I love Peter F. Hamilton’s work. I love the Commonwealth Saga and I especially love the Great North Road. So I was excited a few years ago when the Salvation Sequence began. The first book was fun! It was like a hard sf Canterbury Tales, or reminiscent of Hyperion - a bunch of travelers telling their stories which contained an overarching narrative ending with a dramatic twist. Then, in book 2, it seemed to take an odd turn - a bunch of new characters were introduced and the alien invasion seemed to drag on way too slowly while the preexisting characters got short shrift. It felt like middle book syndrome, where not much could happen or it would rush the conclusion.
Now we are at book 3, the conclusion. (And thank you to NetGalley for a free eARC in exchange for an honest review.) So how was it? Disappointing. The story of the new characters from book 2, the last survivor of the criminal gang and his love interest, are quickly dispatched from the plot, their narrative purpose spent. The characters from book 1 have lost all of their nuance and individual voice. All except Yirella, a character from the far future time frame who has the most to do but without a huge amount of explanation why she is the only one who can see the problems, let alone the solutions.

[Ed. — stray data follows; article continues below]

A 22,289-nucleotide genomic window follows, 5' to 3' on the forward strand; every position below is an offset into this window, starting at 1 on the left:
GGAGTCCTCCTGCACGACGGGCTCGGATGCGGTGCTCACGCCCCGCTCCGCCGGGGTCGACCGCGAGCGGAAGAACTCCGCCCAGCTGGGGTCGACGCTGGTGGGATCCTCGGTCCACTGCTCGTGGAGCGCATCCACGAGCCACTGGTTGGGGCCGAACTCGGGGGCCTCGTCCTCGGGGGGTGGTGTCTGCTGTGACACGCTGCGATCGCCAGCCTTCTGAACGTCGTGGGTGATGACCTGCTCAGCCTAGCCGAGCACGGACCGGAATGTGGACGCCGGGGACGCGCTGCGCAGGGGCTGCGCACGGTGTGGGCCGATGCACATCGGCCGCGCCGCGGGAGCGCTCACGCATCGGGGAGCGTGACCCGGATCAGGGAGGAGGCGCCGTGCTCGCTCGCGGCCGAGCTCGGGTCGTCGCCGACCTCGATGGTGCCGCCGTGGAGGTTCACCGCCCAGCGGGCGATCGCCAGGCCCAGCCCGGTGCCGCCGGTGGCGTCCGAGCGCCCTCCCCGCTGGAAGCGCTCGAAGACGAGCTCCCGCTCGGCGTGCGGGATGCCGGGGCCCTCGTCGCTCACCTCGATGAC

The other disappointing part of the story is that it felt over the first two books that there was something else going on with the alien invaders, the other alien species that opposed them from the shadows, and the mysterious deity at the end of time that the invaders worshipped. I was expecting a final book revelation that the aliens were all related, that humans in the future had sparked the entire alien pilgrimage, something! But no. The alien invaders remain two-dimensional, the mysterious plot threads are left unaddressed.
I don’t regret reading this, because lesser Peter F. Hamilton novels are still enjoyable space opera, but I cannot say that I was fully satisfied when I finished this book. Til next time, Mr. Hamilton. I look forward to your next series.